Seven days of Halloween – day three!
On the third day of Halloween my true love sent to me three nuts a cracking, two cats a mewing and a vampire in a coffin. Continuing our countdown to October 31st by imitating the song the Twelve Days of Christmas, missed the previous days? See http://museumofwitchcraftandmagic.co.uk/news/seven-days-of-halloween-day-two/
Nuts and Halloween
Halloween is known as Nut-Crack Night in some parts of Britain due to the widespread eating of nuts and the specific use of hazelnuts in divination. The Gentleman’s Magazine (1784) described how:
‘The young folks amuse themselves with burning nuts in pairs on the bar of the grate, or among the warm embers, to which they give their name and that of their lovers … and from the manner of their burning and duration of the flame, draw such inferences respecting the constancy or strength of their passions.’
Across Britain there are lots of different accounts of nuts being used on Halloween, these are mostly hazelnuts and they are usually (but not always) used for divination. Here are some more examples:
Burning hazelnuts in their shells – Ireland – three nuts together in the grate – two nuts (men) either side another nut (the woman) – what happens predicts the nature of relationship woman will have with each man (burning steadily together = love and friendship, blaze and separate = passion and despair etc.)
The Black Sow – Wales – young people cast nuts into the fire and when the nuts burst or shot out, they fled in terror of “the goblin black tailed sow” (Hwch ddu gwta). This beast roamed wild on Halloween. In Anglesey the sow has no tail and is sometimes seen with a white lady with no head.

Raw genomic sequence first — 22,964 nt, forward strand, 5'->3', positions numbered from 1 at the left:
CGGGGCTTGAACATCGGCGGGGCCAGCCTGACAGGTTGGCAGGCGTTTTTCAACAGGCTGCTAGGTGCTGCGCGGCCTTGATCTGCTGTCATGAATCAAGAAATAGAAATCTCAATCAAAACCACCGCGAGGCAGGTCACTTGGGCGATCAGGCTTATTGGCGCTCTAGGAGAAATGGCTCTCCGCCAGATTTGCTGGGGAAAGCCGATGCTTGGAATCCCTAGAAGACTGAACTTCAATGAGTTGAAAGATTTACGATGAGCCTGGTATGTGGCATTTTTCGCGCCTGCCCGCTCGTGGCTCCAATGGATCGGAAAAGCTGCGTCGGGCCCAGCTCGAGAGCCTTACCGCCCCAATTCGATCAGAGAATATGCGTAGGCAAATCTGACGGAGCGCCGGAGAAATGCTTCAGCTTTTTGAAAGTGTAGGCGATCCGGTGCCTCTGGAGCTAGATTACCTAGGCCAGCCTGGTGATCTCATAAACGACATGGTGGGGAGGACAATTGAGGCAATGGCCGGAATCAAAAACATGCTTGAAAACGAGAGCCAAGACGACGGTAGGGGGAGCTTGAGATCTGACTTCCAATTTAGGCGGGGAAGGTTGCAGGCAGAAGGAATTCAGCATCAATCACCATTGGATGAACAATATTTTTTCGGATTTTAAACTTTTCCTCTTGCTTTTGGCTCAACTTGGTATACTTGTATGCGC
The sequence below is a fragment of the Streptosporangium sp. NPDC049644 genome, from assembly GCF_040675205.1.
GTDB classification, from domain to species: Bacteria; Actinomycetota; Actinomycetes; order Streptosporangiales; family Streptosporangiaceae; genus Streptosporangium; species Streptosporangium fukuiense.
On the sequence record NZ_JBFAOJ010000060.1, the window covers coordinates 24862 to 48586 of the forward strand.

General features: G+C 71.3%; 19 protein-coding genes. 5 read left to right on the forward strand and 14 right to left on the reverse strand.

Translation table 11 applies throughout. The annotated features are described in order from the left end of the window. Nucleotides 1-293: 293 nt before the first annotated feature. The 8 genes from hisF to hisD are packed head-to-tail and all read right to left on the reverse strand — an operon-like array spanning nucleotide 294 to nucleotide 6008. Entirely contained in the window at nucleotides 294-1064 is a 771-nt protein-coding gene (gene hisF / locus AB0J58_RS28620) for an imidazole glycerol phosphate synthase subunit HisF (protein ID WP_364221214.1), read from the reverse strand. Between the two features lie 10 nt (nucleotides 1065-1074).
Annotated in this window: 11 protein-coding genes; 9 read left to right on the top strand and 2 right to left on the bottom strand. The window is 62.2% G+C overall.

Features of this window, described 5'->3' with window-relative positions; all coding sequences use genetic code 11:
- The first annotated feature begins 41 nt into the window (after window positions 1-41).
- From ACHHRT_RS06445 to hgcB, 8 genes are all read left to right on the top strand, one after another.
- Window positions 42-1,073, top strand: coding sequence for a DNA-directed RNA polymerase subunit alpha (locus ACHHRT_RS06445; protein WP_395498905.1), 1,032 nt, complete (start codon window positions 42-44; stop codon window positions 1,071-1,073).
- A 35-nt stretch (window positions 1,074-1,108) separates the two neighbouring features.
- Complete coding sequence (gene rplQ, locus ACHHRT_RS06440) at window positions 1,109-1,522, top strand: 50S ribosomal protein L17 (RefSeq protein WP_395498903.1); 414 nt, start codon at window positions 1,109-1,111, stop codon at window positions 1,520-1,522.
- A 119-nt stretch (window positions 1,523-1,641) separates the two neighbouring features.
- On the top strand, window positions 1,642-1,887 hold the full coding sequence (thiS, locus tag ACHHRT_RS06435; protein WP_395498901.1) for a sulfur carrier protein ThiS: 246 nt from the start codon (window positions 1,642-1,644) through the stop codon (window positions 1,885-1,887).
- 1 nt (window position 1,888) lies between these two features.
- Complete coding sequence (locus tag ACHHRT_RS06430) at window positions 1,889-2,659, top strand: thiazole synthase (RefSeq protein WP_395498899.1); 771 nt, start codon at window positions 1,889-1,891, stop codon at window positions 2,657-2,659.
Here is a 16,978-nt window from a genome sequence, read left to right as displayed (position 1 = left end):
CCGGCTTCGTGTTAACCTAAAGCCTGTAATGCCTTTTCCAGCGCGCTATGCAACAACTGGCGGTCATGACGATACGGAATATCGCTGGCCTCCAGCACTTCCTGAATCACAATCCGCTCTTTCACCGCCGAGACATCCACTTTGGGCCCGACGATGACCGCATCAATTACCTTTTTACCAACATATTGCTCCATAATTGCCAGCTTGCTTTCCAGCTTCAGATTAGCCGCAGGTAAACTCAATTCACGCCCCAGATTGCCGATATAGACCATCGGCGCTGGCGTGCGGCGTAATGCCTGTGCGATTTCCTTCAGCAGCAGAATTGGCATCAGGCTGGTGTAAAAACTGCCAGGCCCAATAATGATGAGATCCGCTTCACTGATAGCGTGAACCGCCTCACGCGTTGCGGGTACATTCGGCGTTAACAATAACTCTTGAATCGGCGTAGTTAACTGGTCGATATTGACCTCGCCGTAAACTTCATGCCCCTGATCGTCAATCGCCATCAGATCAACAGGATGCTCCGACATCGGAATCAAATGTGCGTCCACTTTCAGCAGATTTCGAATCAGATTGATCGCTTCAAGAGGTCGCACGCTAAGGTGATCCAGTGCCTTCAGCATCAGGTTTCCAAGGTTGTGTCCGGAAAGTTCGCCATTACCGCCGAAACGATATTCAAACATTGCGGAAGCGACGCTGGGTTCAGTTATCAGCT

Feasting near ancient places – The fairy folk and fairy hosts are thought to hold games and feast upon nuts each Samhain at prehistoric mounds in Ireland.
Our exhibition on Halloween also contains an amazing film showing different methods of divination. It can be viewed online: https://www.youtube.com/watch?v=N5Bn0TB7LVo
Nuts as Halloween food
According to adverts and articles from the 19th century, the sorts of foods one could expect to eat at a Halloween party were: pecans, almonds, walnuts, chestnuts, Brazil nuts, figs, raisins, oranges, grapes and apples.
“As children growing up in Scotland, in the 1950s and 1960s…we [did not] make any links with cyclical activities such as the harvest or seasonal fruits: in fact the most commonly consumed item—then and even to some extent now—was the monkey nut, an imported product seen only at that time of year and bearing no relationship with the typical produce of Scottish agriculture.” From Halloweening by Malcolm Foley and Hugh O’Donnell
The tradition of eating roasted chestnuts in Catalonia (Spain) on All Hallows or All Saints Day (November 1st) has led to the feast being given the name La Castanyada (the Chestnut Feast). In Catalonia, “All Saints is still a celebration associated above all with two autumn products, the chestnut and the sweet potato – and with the consumption of a special cake, the panellet (made from flour, eggs and pine nuts which is washed down with a sweet wine called muscatel).” From Halloween: Tradition as Snobbery by Salvador Cardus.
Tomorrow – four soulers souling, three nuts a cracking, two cats a mewing and a vampire in a coffin!